Release of the 14th Edition Natural Heritage Atlas, August 1, 2017
- Final maps are available for download or as a viewable file.
- Town maps have been mailed to planning boards, building inspectors and conservation commissions in municipalities where Priority Habitats have been delineated.
- Summary Response to 2017 Draft Priority Habitat Map Comments
- How and Why the Priority and Estimated Habitat Maps Change
The Natural Heritage and Endangered Species Program (NHESP) reviews forest harvesting projects when they are proposed within Priority or Estimated Habitat for compliance with the Massachusetts Endangered Species Act (MESA) and Wetlands Protection Act (WPA), respectively. The NHESP reviews projects within Priority and/or Estimated Habitat in order to determine if the project will result in harm to state-listed species or their habitats, termed a Take under the MESA.
Forestry projects are exempt from the standard project filing requirements,provided they are conducted in accordance with an approved Forest Cutting Plan as required under the Forest Cutting Practices Act (M.G.L. c. 132 sec. 40-46) and its implementing regulations (304 CMR 11.00*).
Review of Forest Cutting Plans
- Forest Cutting Plans are submitted to the Department of Conservation and Recreation (DCR) for review and approval.
- If the forestry project is proposed within Priority Habitat, DCR staff will forward the Forest Cutting Plan to the NHESP for review.
- NHESP Regulatory Review staff review the plan and determine whether or not the proposed activities will result in a Take of state-listed species.If the project site is only in Priority Habitat, NHESP has 10 business days to issue a determination to DCR. If the project is within both Priority and Estimated Habitat, the NHESP has 15 business days to issue a determination.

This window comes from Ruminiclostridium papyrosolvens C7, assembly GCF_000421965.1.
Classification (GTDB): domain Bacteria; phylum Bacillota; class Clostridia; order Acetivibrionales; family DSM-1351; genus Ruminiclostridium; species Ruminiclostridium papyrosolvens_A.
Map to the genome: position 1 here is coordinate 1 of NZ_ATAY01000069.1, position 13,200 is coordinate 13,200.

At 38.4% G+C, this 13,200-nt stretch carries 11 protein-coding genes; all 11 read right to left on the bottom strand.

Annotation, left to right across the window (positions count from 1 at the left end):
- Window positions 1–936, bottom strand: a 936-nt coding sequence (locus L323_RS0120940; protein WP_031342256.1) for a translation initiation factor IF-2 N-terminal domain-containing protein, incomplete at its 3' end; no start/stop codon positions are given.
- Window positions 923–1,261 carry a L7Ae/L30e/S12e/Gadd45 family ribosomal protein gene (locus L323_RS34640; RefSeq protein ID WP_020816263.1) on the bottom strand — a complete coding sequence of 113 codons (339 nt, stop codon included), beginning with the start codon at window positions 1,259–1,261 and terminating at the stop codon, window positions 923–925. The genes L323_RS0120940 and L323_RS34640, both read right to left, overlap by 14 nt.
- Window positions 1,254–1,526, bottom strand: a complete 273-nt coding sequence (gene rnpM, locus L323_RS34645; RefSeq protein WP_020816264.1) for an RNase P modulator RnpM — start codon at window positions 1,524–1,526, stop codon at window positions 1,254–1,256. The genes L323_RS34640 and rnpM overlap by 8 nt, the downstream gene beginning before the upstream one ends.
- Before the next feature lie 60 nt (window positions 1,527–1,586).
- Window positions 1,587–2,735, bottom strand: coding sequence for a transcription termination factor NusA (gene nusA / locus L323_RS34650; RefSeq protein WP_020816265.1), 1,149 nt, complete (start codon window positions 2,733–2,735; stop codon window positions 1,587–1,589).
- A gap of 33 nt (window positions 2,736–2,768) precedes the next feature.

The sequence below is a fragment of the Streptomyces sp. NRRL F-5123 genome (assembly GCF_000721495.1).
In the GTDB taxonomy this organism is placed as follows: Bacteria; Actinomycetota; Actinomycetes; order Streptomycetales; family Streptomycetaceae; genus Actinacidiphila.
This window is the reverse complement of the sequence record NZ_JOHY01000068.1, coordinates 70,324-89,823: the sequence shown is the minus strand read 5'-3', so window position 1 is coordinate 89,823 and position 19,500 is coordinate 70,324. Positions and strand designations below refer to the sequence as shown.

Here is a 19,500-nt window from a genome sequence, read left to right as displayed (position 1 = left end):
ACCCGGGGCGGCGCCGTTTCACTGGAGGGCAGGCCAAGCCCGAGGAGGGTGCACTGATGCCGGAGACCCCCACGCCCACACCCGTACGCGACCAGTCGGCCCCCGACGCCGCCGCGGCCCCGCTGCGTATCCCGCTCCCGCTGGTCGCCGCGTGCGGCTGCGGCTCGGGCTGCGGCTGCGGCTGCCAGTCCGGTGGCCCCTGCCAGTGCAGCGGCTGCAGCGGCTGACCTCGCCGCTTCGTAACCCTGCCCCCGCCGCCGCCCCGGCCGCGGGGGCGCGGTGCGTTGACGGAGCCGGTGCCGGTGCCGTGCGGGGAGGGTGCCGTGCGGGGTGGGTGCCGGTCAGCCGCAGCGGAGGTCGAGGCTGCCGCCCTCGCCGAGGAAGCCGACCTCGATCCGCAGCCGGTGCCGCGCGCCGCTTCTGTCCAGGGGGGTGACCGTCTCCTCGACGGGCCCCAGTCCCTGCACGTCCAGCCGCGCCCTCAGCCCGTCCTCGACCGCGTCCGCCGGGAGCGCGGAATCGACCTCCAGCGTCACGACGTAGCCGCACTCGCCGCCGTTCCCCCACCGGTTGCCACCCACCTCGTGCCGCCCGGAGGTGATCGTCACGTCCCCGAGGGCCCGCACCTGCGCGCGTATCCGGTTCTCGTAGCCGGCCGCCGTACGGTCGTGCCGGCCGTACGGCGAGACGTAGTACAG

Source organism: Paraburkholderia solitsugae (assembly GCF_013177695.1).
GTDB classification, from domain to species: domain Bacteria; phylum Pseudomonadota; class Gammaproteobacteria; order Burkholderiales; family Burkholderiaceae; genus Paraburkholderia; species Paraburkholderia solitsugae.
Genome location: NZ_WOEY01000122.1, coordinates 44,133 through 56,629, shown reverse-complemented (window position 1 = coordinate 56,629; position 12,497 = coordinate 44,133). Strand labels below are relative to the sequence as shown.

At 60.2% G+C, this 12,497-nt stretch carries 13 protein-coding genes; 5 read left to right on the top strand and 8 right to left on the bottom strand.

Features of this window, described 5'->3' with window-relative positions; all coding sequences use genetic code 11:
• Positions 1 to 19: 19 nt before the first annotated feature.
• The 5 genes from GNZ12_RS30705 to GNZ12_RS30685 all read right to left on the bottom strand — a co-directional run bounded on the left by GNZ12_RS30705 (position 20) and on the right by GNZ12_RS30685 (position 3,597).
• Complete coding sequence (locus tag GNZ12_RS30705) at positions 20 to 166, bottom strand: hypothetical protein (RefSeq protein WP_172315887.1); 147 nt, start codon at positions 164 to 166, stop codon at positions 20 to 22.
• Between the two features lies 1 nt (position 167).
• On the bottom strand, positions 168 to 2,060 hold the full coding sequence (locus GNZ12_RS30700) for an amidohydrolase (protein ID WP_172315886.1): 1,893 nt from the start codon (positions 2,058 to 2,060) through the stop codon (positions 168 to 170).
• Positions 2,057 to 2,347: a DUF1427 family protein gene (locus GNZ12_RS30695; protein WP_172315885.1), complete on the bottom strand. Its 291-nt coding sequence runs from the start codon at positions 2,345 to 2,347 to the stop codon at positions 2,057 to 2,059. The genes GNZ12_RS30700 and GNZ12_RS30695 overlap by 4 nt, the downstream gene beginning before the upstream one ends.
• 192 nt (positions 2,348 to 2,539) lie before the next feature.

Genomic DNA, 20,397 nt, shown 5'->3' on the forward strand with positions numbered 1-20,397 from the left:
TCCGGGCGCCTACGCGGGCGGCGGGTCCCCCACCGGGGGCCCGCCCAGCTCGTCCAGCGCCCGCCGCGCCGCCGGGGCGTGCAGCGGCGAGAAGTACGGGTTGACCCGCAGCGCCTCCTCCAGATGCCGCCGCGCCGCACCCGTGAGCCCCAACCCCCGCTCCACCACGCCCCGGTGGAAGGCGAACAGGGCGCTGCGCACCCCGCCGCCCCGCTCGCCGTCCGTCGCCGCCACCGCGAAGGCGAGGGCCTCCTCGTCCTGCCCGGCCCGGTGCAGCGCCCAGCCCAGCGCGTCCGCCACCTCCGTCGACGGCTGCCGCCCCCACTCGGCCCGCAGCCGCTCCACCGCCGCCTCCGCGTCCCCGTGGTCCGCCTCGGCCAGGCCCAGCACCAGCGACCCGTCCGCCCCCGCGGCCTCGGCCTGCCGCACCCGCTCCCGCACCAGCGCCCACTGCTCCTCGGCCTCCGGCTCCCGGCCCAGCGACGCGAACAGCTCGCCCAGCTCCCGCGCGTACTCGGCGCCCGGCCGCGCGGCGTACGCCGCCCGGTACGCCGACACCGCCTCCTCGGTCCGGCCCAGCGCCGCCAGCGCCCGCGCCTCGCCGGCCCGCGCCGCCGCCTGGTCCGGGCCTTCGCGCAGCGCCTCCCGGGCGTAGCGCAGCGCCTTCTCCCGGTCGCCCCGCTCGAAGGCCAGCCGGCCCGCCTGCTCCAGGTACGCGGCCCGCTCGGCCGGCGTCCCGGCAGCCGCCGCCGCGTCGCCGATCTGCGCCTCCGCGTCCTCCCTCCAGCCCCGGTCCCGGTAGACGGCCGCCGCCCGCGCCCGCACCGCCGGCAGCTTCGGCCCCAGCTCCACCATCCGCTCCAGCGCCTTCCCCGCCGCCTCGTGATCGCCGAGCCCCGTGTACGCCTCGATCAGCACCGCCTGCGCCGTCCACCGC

- If NHESP determines no impacts to state-listed species or their habitats will result, that determination is provided to DCR. If NHESP determines that a Take may result from the proposed forestry activity, a list of recommended modifications to the plan to avoid the harm to state-listed species or their habitats is provided.
- DCR modifies the plan to incorporate the NHESP recommendations prior to final approval.
Streamlining the NHESP Review Process
- In order to aid landowners submitting Forest Cutting Plans which may impact rare species and their habitats, NHESP has developed specific management guidelines for the state-listed species which have the most frequent conflicts with forestry activities.
- These management guidelines, forestry Conservation Management Practices (CMPs), provide the landowner with guidance for developing and executing a Forest Cutting Plan that will reduce or eliminate harm to the state-listed species and their habitats.
Forest Cutting Plan Information Request Form
Foresters, landowners or other individuals who are interested in forest management and would like to know what rare species are present on the subject property should fill out the Forestry Information Request Form . If you would like for the NHESP to write a determination letter regarding potential impacts to State-listed rare species please be sure to include the supporting documentation (see form for details) with the Forestry Information Request Form and filing fee.
For additional information on CMPs, review of forestry projects, or how to get rare species information for your project site, please contact Brent Powers at (508) 389-6354 or at email@example.com.
Due to severe population declines, the U.S. Fish & Wildlife Service listed the Northern Long-eared Bat in April 2015. To assist project proponents in complying with the 4(d) rule, the NHESP is providing a map for known locations of winter hibernacula and maternity roost trees.